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The “free software movement” is a social and political campaign which

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New Project RC Butler 2019 - Practice 2 RC Passages Everyday
Passage # 253, Date : 07-Aug-2019
This post is a part of New Project RC Butler 2019. Click here for Details


The “free software movement” is a social and political campaign which advocates for computer software that users may run, modify, and redistribute as they please. Since the 1990s, however, a split has existed within the movement. Advocates of the original “free software” philosophy argue that proprietary software is unethical in the sense that computers can be tools of positive social change and restricting access to such tools is against the public interest. A competing philosophy, called “open source,” does not view the issue as a moral one and does not oppose cooperation with commercial developers of proprietary software. The open source philosophy regards public, collaborative authorship of code as an efficient model of software development.

The first computers ran software that was developed through open collaboration between corporate researchers and academics. However, as computers became more complex, the costs of developing software increased, and companies began to charge license fees and prohibit users from modifying the programs. In response, some users started to develop alternatives to commercial software and openly share the source code, first through online bulletin board systems and then by other means as the Internet developed. In 1997, an essay on the free software movement titled The Cathedral and the Bazaar inspired Netscape Communications Corporation to release its web browser as free software, marking the beginning of open source collaboration between commercial developers and users. Some early proponents of free software argued against the newly formed Open Source Initiative, contending that the organization’s narrow focus on releasing the source code for software ignored the greater issue of campaigning for truly free software and threatened to obscure distinctions among wholly free, partially free, and wholly proprietary software.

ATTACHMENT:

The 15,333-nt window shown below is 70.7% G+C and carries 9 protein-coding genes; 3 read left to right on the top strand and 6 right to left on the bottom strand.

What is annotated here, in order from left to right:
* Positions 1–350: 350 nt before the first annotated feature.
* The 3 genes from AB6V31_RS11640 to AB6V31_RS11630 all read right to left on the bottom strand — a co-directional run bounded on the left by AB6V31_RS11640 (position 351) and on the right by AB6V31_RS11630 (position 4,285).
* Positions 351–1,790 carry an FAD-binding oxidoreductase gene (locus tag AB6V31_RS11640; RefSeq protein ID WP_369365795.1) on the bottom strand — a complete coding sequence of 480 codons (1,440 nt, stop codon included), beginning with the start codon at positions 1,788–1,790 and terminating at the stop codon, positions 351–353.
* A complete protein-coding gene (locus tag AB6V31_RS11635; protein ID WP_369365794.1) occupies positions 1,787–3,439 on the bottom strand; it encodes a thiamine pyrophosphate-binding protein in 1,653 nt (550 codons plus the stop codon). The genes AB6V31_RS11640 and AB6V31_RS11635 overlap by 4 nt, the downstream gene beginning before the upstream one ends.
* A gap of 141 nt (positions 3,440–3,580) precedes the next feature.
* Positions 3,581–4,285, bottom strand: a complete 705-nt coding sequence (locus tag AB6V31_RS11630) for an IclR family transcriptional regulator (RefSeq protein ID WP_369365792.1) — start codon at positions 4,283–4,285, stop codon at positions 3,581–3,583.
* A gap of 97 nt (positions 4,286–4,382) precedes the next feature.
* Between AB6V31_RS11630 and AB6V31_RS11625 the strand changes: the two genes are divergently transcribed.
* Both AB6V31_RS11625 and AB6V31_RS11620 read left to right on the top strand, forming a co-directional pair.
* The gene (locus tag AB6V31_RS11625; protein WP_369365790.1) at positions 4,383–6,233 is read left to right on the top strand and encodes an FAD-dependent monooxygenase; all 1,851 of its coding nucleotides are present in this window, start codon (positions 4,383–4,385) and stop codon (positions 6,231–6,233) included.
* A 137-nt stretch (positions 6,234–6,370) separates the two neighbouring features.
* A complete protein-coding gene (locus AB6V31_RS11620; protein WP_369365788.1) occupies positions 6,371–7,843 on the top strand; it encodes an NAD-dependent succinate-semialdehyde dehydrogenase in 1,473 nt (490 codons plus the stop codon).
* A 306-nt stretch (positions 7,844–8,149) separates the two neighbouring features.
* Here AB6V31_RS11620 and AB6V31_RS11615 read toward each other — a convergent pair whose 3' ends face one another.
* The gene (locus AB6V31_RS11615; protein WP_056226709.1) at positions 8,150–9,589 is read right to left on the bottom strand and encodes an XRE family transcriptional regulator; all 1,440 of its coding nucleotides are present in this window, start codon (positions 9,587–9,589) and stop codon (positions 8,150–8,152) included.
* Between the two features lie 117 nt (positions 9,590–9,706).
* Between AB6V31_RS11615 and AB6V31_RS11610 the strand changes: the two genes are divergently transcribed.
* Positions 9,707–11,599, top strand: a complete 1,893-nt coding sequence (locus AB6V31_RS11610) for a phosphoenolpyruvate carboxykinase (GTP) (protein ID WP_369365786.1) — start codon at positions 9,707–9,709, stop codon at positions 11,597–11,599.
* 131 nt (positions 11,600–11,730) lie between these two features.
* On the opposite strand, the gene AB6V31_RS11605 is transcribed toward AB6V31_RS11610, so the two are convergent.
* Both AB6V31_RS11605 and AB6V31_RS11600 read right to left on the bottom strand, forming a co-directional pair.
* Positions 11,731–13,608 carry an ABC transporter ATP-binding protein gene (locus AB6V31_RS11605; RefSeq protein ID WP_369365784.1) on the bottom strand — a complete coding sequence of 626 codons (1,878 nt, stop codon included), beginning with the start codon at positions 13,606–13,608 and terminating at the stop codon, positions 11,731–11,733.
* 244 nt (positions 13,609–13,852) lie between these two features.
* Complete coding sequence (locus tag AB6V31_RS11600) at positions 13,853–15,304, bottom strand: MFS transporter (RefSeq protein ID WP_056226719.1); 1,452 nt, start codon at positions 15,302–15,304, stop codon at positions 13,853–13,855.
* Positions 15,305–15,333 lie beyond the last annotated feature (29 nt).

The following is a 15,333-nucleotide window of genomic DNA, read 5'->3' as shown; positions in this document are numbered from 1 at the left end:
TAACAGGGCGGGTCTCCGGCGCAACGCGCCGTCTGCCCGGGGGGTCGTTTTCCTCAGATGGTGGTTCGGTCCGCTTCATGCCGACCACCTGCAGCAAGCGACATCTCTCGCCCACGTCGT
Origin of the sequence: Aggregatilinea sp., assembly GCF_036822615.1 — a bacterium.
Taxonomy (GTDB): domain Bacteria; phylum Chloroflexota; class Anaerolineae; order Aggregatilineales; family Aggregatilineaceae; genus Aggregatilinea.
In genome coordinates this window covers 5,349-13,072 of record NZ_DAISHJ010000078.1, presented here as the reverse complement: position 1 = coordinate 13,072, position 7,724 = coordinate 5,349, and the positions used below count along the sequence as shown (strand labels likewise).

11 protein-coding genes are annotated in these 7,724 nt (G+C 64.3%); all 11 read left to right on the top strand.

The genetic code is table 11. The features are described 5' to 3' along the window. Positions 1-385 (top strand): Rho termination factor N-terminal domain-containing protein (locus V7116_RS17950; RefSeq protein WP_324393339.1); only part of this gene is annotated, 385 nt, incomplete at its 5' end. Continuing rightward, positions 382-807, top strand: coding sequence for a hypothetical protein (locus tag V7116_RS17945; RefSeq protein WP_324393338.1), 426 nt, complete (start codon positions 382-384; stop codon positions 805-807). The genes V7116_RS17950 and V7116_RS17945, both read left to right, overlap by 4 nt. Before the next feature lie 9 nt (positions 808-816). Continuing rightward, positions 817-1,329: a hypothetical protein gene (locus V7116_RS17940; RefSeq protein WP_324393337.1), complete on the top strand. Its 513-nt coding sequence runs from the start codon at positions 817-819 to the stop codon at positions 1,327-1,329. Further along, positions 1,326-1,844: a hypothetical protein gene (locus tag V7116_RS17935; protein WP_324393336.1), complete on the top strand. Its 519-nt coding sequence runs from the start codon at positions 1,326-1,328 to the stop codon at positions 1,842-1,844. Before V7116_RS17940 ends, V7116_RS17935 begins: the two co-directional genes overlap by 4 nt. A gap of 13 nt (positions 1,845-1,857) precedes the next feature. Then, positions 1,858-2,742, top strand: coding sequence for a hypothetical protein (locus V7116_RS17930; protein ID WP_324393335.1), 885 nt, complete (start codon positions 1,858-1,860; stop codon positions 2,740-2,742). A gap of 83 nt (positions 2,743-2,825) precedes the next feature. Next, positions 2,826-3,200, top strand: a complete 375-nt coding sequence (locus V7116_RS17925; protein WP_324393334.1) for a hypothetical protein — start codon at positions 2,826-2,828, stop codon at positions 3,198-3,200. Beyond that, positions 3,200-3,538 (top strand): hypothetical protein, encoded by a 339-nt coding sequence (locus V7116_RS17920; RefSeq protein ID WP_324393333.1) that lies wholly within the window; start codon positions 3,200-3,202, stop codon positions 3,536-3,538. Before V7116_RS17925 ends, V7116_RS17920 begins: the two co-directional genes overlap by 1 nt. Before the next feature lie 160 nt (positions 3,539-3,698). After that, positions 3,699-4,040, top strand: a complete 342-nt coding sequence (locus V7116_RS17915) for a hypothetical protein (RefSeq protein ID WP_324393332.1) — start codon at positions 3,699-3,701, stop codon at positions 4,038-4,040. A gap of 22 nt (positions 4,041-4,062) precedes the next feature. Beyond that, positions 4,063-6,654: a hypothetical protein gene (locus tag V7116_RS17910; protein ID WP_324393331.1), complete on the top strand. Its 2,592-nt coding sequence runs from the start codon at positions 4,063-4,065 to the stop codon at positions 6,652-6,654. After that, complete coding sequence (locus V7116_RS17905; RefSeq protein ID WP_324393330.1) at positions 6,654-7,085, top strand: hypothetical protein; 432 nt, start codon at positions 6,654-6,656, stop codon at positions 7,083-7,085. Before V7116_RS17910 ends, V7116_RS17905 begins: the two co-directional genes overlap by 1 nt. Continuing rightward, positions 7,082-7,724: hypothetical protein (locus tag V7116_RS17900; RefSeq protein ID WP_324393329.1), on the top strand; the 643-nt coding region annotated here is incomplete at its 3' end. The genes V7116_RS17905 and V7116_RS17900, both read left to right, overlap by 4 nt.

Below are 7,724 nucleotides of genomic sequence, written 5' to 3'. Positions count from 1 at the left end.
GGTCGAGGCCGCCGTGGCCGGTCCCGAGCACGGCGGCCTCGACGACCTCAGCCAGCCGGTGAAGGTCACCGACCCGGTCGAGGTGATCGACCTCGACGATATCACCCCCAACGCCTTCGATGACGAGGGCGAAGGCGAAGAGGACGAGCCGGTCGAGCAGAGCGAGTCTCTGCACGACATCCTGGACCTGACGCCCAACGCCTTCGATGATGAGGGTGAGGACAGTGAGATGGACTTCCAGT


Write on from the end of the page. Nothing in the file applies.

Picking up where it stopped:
The problem with the original free software philosophy is that the activist approach associated with it can alienate commercial developers, and those developers can be important allies in the creation and promotion of free software. But the open source movement, by focusing on free software not as an end but as a means (of efficient software development, for instance), has lost the original movement’s emphasis on user rights not only to study and modify software but also to run and redistribute it. If these freedoms could be pursued without compromising them, and without a hostile stance toward commercial software makers, the result could be better software, with the users’ rights more fully preserved.

1. The author implies that which of the following occurred after Netscape Corporation released its web browser as open source software?

A. Free software advocates focused increasingly on technical questions.
B. The original free software philosophy was embraced by many commercial software developers.
C. Open source advocates attempted to rally the free software movement behind a program of efficient software development.
D. The free software movement softened its criticism of commercial software corporations.
E. Not all free software advocates agreed that Netscape’s browser fit the goals of their movement.

2. According to the author, which of the following was true of software development prior to 1997?

A. Software collaborations did not exist outside of purely academic settings.
B. Corporations had collaborated with outside programmers but increasingly released proprietary software.
C. Free and restrictive licenses were equally common among software products.
D. The most common view among free software advocates was that user freedom was more important than the efficiency of software development.
E. The most common view among free software advocates was that commercial developers should adopt some principles of open source software.

3.According to the passage, one point of agreement between the original free software philosophy and the open source movement is that

A. user freedom is the primary motivation for developing free software
B. developers of proprietary software act against the public interest
C. users should boycott non-free software until it is released with less restrictive licenses
D. collaboration with any entity that wants to develop free software furthers the goals of the movement
E. there are benefits to giving users access to the source code for a piece of software


Originally posted by payalkhndlwl on 06 Aug 2019, 18:53.
Last edited by SajjadAhmad on 07 Aug 2019, 08:01, edited 2 times in total.
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